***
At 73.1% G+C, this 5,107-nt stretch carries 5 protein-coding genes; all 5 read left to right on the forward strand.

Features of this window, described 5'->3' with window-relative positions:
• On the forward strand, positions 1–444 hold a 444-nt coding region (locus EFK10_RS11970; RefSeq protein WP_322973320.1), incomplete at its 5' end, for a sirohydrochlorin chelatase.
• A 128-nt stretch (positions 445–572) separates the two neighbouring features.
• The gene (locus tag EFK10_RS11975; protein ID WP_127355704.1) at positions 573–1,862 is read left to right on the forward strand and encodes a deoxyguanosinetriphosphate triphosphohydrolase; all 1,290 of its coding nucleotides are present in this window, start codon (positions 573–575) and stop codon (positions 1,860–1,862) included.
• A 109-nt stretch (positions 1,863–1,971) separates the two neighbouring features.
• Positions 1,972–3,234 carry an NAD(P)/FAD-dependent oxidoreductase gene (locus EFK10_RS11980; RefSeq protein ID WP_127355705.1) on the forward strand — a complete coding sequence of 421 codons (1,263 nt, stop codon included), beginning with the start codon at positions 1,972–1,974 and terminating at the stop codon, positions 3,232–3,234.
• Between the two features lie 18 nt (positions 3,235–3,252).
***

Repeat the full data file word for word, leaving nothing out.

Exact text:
At 73.1% G+C, this 5,107-nt stretch carries 5 protein-coding genes; all 5 read left to right on the forward strand.

Features of this window, described 5'->3' with window-relative positions:
• On the forward strand, positions 1–444 hold a 444-nt coding region (locus EFK10_RS11970; RefSeq protein WP_322973320.1), incomplete at its 5' end, for a sirohydrochlorin chelatase.
• A 128-nt stretch (positions 445–572) separates the two neighbouring features.
• The gene (locus tag EFK10_RS11975; protein ID WP_127355704.1) at positions 573–1,862 is read left to right on the forward strand and encodes a deoxyguanosinetriphosphate triphosphohydrolase; all 1,290 of its coding nucleotides are present in this window, start codon (positions 573–575) and stop codon (positions 1,860–1,862) included.
• A 109-nt stretch (positions 1,863–1,971) separates the two neighbouring features.
• Positions 1,972–3,234 carry an NAD(P)/FAD-dependent oxidoreductase gene (locus EFK10_RS11980; RefSeq protein ID WP_127355705.1) on the forward strand — a complete coding sequence of 421 codons (1,263 nt, stop codon included), beginning with the start codon at positions 1,972–1,974 and terminating at the stop codon, positions 3,232–3,234.
• Between the two features lie 18 nt (positions 3,235–3,252).